Hall of fame inductions are usually based on impressive statistics, such as touchdowns caught or home runs hit.
The newest members of Fordham's Athletic Hall of Fame: (l to r): Javarus Dudley (CBA '04), Kevin Eakin (FCRH '04), Sophie Namy (FCRH '00), Akira Kosugi (CBA '96), and Kirwin Watson (FCRH '04). Ioana Dragan (CBA '02) was also inducted but could not
attend the ceremony. Photos by Gina Vergel
The six newest members of Fordham’s Athletic Hall of Fame have stats aplenty. But they also possess attributes that cannot be quantified, said Joseph M. McShane, S.J., president of Fordham, at the annual induction ceremony on Jan. 23.
"They are not inducted solely for what they did on the field, on the court or in the pool, but for the way in which they live their lives," Father McShane said. "Today we honor you and thank you for the example you set. You are now counted among the Fordham saints, and what we refer to when we tell our students what it means to be men and women for others."
Former women’s tennis coach Cathy Patricola Vasey echoed Father McShane’s sentiments when discussing inductee Iaona Dragan (CBA ’02), one of Fordham’s most successful tennis players.
"[Dragan] is the whole package," Vasey said. "She was a great leader for the team, but she is also a sweetheart, an intelligent person and a caring individual. She encouraged everyone around her to do her best. She helped us build our program. Tennis recruits wanted to play at Fordham because they wanted to play with her. She is so deserving of this honor."
Dragan, who was in Romania, could not attend the event. In an email interview, she said being involved in athletics at Fordham shaped her life in a unique way. "From teaching one discipline, hard work, fair play, team spirit, respect, confidence and more,” Dragan said. “I feel lucky to have been a student athlete at Fordham, where I could pursue a tennis career, get a solid education recognized in my resume today, and a life education which I treasure every day."
Other new honorees include Sophie Namy (FCRH ’00), who became one Fordham’s top rowers after a soccer injury curtailed her soccer career; and Akira Kosugi (CBA ’96), who, despite competing with the men’s swimming team for only one year, set enough records to make it into the Hall of Fame.
"To be inducted into the same hall of fame as Vincent Lombardi is something I would have never imagined," said Kosugi, who went on to compete at the Japanese Olympic Trials in 1996.
Rounding out the group are members of Fordham’s 2002 Patriot League Championship football team, nicknamed the "Sunshine Boys" because of their South Florida roots: running back Kirwin Watson (FCRH ’04), wide receiver Javarus Dudley (CBA ’04) and quarterback Kevin Eakin (FCRH ’04).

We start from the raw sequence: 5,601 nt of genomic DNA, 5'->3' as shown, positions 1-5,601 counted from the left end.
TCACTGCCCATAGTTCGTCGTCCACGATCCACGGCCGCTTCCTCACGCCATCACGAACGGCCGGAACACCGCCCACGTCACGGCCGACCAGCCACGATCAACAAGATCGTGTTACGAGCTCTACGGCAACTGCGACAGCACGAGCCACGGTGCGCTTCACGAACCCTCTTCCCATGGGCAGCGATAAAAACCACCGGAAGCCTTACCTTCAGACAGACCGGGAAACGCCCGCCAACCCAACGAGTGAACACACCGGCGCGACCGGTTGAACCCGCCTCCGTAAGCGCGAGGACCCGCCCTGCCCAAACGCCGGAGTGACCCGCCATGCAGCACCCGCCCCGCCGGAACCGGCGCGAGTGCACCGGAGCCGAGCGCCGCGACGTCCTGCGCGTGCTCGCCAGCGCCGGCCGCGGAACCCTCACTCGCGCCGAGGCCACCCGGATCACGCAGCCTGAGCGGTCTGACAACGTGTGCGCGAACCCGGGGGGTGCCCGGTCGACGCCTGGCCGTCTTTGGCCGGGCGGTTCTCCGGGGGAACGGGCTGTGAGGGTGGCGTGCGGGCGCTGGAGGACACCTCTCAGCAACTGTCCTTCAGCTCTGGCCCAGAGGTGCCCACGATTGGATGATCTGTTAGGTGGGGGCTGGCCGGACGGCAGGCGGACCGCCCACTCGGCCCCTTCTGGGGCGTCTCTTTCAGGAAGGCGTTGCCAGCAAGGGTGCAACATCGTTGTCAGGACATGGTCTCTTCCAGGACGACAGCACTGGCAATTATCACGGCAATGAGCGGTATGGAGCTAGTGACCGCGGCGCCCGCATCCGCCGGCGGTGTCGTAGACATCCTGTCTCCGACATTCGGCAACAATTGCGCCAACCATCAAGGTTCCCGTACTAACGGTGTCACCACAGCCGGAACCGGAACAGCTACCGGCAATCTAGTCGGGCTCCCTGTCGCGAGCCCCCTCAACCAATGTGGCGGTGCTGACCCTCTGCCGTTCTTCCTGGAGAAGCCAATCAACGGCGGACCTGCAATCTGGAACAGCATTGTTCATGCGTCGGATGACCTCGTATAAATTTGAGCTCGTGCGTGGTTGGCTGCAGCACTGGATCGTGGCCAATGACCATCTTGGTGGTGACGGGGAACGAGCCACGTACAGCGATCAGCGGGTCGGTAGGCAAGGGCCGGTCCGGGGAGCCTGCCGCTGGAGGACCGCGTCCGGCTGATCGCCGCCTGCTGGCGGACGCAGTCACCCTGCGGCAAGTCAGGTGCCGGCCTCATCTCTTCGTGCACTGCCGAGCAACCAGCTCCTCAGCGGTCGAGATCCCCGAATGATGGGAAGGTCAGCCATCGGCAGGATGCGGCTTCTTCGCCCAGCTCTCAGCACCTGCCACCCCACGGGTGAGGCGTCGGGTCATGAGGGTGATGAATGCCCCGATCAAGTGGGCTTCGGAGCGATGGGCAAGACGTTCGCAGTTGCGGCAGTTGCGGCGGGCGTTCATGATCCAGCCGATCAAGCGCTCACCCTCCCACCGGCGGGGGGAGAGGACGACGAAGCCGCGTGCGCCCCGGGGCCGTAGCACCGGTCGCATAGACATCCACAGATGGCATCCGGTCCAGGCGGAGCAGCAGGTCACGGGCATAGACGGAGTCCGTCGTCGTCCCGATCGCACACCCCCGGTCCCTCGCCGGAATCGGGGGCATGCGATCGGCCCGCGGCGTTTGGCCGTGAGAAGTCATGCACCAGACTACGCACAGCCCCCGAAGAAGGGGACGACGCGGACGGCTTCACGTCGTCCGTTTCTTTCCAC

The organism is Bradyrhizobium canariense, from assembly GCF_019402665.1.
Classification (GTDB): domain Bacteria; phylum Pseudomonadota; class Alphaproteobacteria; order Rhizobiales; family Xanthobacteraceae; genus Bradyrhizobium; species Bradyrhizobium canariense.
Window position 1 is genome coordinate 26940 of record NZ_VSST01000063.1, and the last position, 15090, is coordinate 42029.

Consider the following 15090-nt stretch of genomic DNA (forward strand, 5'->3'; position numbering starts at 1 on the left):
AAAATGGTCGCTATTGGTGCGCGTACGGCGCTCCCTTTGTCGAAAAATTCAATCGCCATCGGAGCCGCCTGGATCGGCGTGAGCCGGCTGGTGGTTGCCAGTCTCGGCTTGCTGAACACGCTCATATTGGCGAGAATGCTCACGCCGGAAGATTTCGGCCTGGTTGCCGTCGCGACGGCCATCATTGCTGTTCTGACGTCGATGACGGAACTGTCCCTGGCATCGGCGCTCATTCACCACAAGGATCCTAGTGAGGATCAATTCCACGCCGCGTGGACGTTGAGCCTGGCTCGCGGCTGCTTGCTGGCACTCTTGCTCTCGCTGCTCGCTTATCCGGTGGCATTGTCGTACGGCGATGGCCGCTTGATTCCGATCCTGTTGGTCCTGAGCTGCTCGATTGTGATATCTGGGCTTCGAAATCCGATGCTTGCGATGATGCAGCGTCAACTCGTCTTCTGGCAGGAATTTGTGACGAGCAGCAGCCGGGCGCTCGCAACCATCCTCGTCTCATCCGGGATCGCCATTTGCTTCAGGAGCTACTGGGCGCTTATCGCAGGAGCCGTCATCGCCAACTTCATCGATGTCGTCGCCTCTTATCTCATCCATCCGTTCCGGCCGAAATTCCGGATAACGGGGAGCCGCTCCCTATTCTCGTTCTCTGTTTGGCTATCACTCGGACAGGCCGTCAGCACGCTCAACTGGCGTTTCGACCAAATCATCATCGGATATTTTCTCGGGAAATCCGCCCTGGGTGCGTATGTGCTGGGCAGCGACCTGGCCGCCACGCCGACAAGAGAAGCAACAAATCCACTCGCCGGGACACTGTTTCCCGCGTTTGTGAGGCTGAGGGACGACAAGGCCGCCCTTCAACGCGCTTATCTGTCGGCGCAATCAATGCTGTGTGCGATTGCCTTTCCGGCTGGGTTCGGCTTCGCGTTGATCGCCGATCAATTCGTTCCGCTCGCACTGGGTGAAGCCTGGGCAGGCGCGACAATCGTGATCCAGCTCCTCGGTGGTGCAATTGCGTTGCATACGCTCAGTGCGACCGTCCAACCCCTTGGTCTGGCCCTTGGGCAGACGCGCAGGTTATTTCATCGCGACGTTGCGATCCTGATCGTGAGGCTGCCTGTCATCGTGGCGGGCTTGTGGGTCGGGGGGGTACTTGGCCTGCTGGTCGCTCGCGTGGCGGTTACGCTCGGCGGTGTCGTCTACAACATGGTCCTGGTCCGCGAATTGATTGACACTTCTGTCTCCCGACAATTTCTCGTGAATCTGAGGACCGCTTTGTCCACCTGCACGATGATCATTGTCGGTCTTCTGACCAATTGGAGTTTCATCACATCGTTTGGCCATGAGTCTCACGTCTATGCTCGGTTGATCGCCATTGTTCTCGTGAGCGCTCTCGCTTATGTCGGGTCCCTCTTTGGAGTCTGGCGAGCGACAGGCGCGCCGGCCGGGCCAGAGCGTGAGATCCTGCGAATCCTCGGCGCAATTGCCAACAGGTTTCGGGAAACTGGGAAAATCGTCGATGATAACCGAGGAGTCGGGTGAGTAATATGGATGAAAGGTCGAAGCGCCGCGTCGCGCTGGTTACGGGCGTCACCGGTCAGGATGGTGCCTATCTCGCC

"Even though as individuals we excelled in our particular sports, we all shared the common blessing of being educated at this University," said Kirwin Watson, who served as a regional scout for the New York Jets from 2004 to 2009.
"I’m sure my fellow honorees would agree that there are people [at the induction ceremony] who have done things for us that we can’t really put a price on," he said. "They taught us how to be leaders."
Watson said the inductees continue to grow and learn.
"The one thing that I’m still learning is that a Fordham education—Fordham’s tradition and what it stands for—seeks to build well-rounded individuals. Being a leader means giving back, and I think we do that," he said.
The Yankees' 2009 World Series Trophy.
The Hall of Fame ceremony contained an added element this year as it was graced by the New York Yankees’ 2009 World Series trophy. The championship hardware from the Yankees' 27th title was on display for fans to view and take photographs with at the Hall of Fame proceedings, which were hosted by Yankees broadcaster Michael Kay (FCRH ’82). Later that day, the trophy appeared at the men’s basketball game versus the Temple Owls.
Several Fordham connections helped to bring the trophy from Yankee Stadium up the Major Deegan Expressway, across Fordham Road and onto campus.
Ryan Ruocco (FCRH ’08) of the Yankees’ video team brought the idea to Executive Director of Athletics Frank McLaughlin (FCRH ’69). The Yankees’ assistant director of corporate/community relations, William “Rocky” Halsey (FCRH ’99), and director of stadium tours, Tony Morante (FCRH ’79), escorted the trophy to their alma mater.
Founded in 1841, Fordham is the Jesuit University of New York, offering exceptional education distinguished by the Jesuit tradition to approximately 14,700 students in its four undergraduate colleges and its six graduate and professional schools. It has residential campuses in the Bronx and Manhattan, a campus in Westchester, the Louis Calder Center Biological Field Station in Armonk, N.Y., and the London Centre at Heythrop College in the United Kingdom. 01/10